When I was in 4th grade, my mom attended a kickboxing class every Saturday. Whether she went to it to get in shape or to protect herself from the savage rapists polluting Arlington, I don’t remember. All I know is that every Saturday my mom would drag me to the kickboxing place and leave me in the basement while she exercised. Luckily I wasn’t alone, and there were six or seven other love-deprived children whose mothers also hated them enough to lock them in the cellar. Now, normally a basement full of young kids surrounded by kickboxing equipment would lead to smack-down battles and pummeling wars; ending when someone started bleeding. But thanks to the Pokemon Gameboy games, we did not quarrel; we didn’t even yell. Instead, we set up our own little government. This kid Nate Lim was the President because he had the strongest Pokemon, Mike Lence was the Army Commander because he could beat the bosses the fastest, and I was the Treasurer because I had the most Pokemon. That’s right, you heard me: Pokemon turned a basement full of rowdy 4th graders (well, Nate was in 6th grade) into a fully functioning government; arguably better than the one we have now. We had no wars, no protests, and if anyone wanted to run for President against Nate they would simply link consoles and duel. If it was up to me, George W. Bush would own Pokemon Blue (five bucks says he already does).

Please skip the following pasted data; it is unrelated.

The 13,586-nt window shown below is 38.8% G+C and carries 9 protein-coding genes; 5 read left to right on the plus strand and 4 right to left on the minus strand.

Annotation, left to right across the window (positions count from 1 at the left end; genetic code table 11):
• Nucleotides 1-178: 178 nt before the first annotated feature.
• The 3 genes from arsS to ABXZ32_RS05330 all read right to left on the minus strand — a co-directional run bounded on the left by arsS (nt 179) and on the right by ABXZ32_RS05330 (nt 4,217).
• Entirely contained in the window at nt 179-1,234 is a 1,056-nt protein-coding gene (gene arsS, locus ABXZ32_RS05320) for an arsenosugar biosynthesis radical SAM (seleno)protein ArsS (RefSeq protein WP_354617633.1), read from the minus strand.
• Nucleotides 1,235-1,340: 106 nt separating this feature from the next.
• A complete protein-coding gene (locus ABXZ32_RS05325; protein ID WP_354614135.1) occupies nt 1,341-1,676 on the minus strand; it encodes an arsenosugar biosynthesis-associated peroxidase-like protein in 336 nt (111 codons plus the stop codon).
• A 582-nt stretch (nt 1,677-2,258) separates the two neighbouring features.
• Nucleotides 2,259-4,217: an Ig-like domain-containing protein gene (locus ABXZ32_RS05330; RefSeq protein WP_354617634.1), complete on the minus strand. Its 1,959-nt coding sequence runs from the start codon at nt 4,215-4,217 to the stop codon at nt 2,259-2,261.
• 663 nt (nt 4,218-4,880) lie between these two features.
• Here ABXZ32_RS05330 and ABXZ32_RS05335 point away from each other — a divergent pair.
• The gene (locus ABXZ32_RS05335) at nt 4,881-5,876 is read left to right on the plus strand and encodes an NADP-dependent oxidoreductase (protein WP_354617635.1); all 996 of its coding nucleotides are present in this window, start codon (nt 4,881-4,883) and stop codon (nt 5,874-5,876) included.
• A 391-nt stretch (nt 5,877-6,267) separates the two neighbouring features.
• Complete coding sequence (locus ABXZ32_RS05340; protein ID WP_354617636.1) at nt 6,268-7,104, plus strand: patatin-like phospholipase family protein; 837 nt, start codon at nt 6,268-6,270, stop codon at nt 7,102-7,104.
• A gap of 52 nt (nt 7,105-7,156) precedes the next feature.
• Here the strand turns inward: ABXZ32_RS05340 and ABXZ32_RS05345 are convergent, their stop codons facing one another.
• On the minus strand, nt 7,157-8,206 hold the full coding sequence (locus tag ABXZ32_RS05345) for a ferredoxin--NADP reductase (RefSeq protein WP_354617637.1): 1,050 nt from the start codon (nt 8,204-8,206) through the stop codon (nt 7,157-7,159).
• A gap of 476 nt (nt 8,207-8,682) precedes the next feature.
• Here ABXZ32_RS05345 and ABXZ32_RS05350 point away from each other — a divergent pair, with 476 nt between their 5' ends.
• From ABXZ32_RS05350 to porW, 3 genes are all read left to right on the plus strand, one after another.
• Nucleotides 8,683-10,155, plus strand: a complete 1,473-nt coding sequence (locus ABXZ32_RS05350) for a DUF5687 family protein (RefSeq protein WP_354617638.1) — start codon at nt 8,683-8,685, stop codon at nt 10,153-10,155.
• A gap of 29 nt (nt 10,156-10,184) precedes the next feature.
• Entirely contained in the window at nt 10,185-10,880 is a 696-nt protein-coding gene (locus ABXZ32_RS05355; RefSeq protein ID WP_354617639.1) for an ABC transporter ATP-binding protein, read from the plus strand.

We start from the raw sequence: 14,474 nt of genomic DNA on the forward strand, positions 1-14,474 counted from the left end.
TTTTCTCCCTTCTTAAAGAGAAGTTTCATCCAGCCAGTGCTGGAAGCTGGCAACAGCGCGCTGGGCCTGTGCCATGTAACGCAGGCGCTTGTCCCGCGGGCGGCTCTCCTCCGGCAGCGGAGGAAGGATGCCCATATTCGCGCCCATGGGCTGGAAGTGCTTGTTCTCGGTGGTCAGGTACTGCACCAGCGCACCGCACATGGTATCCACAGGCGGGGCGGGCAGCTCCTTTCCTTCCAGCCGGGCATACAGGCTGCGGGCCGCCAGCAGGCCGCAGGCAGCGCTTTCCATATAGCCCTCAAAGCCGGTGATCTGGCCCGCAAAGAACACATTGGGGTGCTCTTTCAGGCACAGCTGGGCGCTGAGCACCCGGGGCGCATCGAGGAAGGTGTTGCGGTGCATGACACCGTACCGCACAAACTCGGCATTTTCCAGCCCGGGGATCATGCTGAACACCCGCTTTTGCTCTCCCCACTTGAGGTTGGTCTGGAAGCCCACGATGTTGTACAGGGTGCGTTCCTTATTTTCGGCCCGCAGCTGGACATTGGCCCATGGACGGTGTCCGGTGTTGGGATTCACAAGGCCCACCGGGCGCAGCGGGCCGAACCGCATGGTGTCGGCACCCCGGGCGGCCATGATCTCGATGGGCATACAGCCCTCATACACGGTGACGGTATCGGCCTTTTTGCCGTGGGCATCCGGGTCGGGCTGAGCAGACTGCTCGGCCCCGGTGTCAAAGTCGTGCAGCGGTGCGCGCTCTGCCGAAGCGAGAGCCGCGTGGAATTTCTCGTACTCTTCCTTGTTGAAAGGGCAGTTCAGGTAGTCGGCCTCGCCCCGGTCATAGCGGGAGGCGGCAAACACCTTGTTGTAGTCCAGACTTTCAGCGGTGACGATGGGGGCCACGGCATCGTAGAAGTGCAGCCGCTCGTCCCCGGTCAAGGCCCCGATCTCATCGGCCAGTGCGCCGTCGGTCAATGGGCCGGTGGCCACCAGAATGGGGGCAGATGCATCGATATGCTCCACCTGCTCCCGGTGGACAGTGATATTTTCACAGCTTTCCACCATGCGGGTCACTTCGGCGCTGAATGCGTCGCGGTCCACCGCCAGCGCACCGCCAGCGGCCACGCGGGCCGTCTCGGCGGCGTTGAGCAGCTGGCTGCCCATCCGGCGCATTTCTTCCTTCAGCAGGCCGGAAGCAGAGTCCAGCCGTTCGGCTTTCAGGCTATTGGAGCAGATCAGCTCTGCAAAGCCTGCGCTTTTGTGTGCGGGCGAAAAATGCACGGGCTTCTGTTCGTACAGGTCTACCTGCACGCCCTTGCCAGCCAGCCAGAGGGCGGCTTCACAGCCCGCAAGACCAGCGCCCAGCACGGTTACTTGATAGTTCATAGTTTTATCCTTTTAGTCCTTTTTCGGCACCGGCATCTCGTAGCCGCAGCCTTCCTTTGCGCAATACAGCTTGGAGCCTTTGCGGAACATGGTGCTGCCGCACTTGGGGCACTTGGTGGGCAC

If the world found a way to stop battling over oil, land, and religion and learned to solve their problems through Pokemon, we would all live in a better world. Rare cards would be the currency, card shops would replace banks, and girls playing Double Dutch would be the annoying people we curb stomp. America would no longer be a feuding country split between Blue and Red parties, but rather a feuding country split between Blue and Red Gameboy games. We will swap our corrupt government for a functional, kickboxing-basement government. And after we have made that exchange we will all gather together and yell “No tradebacks no recalls black guttrijkantanousjumanchitomotuquild!”